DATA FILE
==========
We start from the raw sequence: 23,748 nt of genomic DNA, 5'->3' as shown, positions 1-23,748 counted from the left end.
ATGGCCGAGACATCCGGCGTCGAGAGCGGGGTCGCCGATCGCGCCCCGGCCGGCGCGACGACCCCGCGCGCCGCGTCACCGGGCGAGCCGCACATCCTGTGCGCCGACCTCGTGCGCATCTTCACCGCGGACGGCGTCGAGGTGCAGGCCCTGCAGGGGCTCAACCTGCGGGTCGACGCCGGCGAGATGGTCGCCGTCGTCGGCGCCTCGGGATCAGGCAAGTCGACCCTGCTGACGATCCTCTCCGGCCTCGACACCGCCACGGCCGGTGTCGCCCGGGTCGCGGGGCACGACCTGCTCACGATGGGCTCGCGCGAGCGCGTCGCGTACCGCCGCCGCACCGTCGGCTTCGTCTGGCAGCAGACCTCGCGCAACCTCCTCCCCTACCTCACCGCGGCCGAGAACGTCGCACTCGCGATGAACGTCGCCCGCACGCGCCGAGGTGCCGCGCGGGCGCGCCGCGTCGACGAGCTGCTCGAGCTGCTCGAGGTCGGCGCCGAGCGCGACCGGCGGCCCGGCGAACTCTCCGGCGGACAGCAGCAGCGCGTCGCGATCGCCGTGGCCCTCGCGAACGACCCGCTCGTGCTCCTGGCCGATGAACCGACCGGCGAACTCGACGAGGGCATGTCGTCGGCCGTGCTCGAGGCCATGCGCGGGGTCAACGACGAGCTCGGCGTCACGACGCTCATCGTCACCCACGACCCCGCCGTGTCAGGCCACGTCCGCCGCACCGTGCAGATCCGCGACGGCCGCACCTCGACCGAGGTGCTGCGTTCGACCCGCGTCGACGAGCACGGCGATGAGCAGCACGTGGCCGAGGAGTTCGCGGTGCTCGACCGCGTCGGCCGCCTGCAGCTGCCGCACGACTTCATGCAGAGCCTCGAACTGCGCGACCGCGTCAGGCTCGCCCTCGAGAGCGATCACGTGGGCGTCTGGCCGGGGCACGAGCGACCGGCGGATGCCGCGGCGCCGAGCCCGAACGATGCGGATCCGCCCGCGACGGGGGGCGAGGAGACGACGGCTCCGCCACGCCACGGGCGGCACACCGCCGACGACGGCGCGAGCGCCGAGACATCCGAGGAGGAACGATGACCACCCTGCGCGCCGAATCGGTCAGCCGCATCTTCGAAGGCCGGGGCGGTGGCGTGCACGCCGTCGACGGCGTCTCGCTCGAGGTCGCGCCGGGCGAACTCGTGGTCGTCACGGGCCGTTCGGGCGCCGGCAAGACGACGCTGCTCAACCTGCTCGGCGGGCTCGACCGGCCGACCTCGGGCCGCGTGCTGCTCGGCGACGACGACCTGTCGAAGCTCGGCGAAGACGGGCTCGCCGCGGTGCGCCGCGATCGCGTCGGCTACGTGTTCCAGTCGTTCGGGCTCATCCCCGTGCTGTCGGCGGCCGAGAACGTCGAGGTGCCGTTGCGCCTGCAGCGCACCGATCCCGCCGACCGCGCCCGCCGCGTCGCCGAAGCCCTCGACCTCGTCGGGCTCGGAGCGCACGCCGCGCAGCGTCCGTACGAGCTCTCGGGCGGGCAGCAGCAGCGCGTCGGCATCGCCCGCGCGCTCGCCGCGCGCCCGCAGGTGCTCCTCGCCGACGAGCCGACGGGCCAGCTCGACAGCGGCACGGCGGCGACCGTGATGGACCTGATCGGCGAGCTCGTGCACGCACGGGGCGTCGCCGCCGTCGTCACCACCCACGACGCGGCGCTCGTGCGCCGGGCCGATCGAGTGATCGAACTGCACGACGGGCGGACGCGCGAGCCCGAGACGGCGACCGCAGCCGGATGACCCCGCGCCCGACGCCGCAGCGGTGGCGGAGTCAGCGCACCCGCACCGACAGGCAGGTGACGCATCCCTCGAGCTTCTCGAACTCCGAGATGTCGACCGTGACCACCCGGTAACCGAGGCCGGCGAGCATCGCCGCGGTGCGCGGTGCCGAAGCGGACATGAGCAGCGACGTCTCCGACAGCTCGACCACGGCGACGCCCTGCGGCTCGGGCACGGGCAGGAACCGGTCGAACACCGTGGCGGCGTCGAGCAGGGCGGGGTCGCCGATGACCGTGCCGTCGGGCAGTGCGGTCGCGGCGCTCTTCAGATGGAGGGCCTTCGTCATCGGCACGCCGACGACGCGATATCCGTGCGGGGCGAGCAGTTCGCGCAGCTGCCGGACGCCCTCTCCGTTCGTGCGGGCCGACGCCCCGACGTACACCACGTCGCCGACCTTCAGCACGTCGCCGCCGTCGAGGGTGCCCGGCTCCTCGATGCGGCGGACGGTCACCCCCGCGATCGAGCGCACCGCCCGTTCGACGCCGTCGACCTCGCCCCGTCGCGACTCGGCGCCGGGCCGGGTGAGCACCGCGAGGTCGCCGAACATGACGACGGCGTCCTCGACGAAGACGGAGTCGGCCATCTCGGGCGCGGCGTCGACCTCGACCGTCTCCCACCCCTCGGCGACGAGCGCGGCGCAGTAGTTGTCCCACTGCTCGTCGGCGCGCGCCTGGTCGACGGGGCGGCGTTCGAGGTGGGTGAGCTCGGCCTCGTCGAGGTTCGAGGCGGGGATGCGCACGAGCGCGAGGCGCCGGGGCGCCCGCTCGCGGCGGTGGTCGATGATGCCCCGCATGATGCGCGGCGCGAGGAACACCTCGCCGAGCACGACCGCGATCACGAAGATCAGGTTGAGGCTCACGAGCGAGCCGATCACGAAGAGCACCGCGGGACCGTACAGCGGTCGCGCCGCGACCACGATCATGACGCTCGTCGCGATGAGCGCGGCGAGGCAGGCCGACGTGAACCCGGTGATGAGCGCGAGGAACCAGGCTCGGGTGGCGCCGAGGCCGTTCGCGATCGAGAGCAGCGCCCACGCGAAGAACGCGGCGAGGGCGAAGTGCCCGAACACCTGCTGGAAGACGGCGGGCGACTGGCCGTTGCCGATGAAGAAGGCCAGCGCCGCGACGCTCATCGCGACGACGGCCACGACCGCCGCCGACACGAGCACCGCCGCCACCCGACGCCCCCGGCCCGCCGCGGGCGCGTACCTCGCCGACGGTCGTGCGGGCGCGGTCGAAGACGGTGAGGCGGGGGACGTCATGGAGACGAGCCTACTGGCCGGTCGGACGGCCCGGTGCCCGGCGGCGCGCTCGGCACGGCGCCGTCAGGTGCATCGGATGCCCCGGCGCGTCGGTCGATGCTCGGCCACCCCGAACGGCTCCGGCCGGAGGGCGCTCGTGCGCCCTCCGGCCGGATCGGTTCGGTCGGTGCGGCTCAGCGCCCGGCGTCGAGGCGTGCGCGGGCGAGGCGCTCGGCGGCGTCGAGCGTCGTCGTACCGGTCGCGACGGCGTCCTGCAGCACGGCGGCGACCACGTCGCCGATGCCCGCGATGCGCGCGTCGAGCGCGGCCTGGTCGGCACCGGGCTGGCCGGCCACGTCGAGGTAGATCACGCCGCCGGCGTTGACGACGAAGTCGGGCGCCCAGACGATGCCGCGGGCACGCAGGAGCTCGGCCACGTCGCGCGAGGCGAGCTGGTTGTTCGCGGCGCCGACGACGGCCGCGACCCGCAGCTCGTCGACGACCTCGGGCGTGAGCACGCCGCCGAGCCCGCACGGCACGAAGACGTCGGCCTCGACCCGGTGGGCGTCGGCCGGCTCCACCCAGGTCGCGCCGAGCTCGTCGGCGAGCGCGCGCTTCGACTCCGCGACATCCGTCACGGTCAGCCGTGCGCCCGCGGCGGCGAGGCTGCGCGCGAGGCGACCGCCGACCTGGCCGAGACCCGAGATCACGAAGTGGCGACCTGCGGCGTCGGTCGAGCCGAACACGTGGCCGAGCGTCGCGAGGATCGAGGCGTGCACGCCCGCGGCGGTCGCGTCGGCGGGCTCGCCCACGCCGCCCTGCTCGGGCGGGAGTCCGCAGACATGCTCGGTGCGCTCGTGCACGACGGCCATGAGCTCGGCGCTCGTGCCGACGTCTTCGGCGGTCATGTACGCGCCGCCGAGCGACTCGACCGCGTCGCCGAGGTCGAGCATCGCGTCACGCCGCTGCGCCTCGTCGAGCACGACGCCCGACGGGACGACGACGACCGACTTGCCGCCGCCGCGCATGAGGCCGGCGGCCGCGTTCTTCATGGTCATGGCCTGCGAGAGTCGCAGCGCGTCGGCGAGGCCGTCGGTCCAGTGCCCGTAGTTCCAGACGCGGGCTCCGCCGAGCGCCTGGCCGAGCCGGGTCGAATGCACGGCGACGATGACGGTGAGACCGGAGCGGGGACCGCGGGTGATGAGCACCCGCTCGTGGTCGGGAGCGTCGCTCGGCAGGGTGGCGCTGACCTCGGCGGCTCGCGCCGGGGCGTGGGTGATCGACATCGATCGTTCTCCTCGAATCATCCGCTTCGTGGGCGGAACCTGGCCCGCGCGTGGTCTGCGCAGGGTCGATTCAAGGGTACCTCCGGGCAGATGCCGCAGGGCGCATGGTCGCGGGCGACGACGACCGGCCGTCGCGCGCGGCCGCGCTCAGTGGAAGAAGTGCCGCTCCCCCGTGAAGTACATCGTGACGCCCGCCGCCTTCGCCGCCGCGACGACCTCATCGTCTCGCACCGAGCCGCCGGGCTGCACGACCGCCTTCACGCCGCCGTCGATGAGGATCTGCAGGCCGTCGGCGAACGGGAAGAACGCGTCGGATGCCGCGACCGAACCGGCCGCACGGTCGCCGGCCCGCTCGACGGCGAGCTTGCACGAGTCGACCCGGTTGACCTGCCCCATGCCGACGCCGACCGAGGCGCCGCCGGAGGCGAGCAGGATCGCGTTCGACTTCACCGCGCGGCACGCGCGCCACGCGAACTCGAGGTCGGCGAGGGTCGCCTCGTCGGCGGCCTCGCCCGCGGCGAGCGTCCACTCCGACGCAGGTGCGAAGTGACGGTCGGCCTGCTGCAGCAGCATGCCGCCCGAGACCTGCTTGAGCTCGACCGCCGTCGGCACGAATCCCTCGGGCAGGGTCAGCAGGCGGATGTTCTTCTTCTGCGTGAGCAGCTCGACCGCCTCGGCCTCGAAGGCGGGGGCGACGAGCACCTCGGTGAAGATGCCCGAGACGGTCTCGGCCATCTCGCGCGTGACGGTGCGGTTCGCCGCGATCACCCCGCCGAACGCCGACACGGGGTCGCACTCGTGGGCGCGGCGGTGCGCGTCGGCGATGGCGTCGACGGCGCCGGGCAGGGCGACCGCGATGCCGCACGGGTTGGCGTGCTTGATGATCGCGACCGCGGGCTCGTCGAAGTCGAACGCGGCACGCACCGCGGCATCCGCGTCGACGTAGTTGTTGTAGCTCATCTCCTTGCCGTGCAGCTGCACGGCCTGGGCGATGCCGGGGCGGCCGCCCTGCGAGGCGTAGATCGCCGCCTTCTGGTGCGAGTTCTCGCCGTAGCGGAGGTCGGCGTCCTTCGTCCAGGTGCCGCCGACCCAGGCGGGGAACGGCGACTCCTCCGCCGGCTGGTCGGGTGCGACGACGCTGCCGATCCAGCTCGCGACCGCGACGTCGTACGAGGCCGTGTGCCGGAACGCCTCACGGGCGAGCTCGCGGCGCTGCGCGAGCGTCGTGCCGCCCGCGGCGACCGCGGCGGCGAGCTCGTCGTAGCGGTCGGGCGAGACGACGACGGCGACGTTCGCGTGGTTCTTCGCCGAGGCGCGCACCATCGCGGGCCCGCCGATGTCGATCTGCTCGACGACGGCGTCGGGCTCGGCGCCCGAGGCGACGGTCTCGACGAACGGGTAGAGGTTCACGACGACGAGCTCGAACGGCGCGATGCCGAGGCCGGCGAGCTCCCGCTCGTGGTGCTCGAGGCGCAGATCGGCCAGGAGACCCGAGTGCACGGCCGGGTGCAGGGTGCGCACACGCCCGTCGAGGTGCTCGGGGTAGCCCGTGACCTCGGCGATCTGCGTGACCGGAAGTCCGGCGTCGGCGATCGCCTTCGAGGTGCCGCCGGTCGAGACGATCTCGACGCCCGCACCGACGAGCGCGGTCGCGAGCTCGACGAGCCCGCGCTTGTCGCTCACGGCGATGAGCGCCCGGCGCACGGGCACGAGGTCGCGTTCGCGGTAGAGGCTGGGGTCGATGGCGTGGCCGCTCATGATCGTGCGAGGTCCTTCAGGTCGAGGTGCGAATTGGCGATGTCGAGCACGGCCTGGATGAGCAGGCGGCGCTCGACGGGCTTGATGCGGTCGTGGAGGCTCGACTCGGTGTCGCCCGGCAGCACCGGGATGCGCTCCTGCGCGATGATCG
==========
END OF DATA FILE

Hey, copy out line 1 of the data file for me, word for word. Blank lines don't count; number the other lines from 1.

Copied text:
We start from the raw sequence: 23,748 nt of genomic DNA, 5'->3' as shown, positions 1-23,748 counted from the left end.